On any given day, there is at least one headline of unethical behavior within both for-profit and non-profit organizations. We know it exists in Hollywood, within religious organizations, youth serving groups, sporting teams, educational institutions at all levels, by government and military leaders, and in almost all professions where the dynamic of a power differential exist. So, how do we, as grant professionals, be sure we are elevating our field so that we are not the next profession on the news?
I’m not talking about something as obvious or heinous as sexual abuse or assault (which should never be acceptable), but what about daily decisions we encounter around costs, procedures, inclusivity, process, conflict, regulations, policies, fraud, data, and every other aspect of grantsmanship?
I could recite to you the Grant Professionals Association (GPA) Code of Ethics, but I am sure you all know it. I could also expand upon the GPA Code of Ethics: Inquiries and Complaint Procedures so you know how and where to ask questions when faced with an ethical dilemma or if you feel a GPA Member or someone with GPA credentials is in violation of that Code of Ethics. However, let us start with something much more basic.
When you are at a client’s or at your office, and someone suggests taking a short cut by plagiarizing material, spending grant funds inappropriately, picking and choosing old or less relevant data instead of using the most recent statistics available, leading a group to a pre-determined conclusion rather than respecting the process of valuing all voices in the room, not meeting goals and justifying it with half-truths, or any like scenario – SPEAK UP. It sounds simple, I know, but the list of consequences could include ruining your reputation, breaking trusting relationships, loosing grant funds, programs being implemented without fidelity, and the agency you represent being put on a high-risk designation list, just to name a few.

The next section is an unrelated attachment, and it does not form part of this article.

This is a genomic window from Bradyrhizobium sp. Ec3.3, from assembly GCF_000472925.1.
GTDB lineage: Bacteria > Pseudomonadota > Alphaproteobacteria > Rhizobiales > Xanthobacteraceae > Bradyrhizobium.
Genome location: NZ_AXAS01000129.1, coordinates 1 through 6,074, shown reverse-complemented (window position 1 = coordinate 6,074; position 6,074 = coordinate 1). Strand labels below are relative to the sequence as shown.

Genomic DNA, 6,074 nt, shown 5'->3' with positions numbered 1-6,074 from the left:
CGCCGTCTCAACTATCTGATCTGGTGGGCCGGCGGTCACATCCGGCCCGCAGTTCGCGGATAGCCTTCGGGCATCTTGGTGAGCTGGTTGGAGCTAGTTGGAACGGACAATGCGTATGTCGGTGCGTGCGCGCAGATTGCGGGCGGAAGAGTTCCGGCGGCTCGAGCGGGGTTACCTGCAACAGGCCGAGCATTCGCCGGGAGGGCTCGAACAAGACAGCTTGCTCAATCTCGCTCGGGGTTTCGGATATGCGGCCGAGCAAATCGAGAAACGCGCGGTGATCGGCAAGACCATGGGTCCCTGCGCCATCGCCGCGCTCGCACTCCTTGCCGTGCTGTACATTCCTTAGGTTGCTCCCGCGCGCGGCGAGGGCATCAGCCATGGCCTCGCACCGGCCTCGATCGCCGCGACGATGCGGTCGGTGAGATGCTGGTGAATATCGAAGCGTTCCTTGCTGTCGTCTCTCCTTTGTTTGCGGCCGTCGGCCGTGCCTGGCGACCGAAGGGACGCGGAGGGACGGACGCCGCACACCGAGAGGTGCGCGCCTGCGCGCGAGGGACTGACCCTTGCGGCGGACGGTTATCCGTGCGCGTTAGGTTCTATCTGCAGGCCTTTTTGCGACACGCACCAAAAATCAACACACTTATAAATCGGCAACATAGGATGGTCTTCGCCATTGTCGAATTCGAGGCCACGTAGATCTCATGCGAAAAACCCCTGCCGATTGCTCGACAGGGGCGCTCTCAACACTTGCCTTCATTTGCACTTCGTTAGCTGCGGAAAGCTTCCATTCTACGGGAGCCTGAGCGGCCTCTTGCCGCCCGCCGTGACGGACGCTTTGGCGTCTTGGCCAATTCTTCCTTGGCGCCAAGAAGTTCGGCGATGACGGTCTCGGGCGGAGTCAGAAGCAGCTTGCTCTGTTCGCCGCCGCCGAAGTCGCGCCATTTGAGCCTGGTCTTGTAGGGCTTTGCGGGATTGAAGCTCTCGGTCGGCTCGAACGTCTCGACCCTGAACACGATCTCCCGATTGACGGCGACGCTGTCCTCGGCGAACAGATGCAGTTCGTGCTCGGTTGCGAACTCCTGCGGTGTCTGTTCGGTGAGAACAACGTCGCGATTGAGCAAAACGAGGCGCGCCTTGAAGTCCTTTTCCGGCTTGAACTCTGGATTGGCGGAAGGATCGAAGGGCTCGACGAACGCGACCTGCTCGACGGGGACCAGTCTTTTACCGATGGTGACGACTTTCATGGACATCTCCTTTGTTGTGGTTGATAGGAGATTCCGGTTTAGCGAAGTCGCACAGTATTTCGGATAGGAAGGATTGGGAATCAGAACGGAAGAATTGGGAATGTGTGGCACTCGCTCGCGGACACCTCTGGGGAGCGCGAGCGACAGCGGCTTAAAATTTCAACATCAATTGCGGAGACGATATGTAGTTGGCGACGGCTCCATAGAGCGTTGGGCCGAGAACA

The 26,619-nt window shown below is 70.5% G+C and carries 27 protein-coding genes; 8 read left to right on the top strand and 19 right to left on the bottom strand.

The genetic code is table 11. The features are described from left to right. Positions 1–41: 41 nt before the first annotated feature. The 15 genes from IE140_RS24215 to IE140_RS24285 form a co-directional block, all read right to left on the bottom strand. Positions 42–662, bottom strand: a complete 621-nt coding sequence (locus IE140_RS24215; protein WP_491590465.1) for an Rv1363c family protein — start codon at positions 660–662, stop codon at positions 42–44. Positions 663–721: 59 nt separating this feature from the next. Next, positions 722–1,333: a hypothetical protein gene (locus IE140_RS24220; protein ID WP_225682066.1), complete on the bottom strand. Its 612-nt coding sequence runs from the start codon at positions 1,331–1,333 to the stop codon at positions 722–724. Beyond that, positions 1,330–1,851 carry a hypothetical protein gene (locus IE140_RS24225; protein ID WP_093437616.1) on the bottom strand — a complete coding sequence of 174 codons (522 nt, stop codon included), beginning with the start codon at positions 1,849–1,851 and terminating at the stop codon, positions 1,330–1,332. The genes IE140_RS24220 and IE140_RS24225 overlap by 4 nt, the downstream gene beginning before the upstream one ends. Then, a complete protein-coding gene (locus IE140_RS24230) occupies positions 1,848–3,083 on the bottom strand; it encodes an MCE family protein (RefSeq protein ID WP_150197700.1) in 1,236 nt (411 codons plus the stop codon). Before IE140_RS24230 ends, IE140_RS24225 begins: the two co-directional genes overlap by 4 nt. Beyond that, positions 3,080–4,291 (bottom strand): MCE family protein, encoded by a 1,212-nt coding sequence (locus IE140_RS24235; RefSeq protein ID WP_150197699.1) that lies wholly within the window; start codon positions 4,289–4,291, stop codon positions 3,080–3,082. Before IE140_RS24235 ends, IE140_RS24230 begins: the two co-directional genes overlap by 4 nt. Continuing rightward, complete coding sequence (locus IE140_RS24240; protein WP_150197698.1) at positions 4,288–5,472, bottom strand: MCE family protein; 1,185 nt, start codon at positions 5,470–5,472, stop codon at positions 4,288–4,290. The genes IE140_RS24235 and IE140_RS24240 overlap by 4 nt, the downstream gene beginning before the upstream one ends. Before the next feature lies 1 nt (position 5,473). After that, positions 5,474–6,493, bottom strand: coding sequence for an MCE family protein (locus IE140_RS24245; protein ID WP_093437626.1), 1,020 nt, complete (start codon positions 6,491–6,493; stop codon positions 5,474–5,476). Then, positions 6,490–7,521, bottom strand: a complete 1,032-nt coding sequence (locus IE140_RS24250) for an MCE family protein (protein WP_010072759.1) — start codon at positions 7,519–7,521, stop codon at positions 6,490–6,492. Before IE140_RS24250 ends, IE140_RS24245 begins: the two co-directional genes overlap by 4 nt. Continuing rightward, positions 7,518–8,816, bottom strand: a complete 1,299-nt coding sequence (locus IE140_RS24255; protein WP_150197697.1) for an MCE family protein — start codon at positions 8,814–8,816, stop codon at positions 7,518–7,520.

In the field, we must be leaders and constantly educate those around us who do not have our breadth of knowledge about the standards in our day-to-day work. While some may not realize the risk management of grants, we must speak up when a member of the team or a colleague proposes a path that is unethical. They will appreciate the knowledge gained and avoiding a potential costly misstep. At the same time, we must continually educate ourselves on the rules and laws of grantsmanship and the trends of funding. We also need to admit when we do not know something and research it until we do. We are the experts people look to for advice – so let us be prepared. Most importantly, we must never compromise our integrity because the profession will be stronger when we all take a stance. Speaking up can be risky, but the consequence of remaining silent is a far greater risk that none of us can take. We have come too far for our profession to be tarnished.
Cyndi MacKenzie, GPC has been working with non-profits for 13-years and is a GPA Approved Trainer with offices in Naples, ME, and Brooksville, FL. Cyndi is an active member of the Ethics Committee. http://www.cyndimackenzie.com
GPCI Competencies: 06. Ethical Practices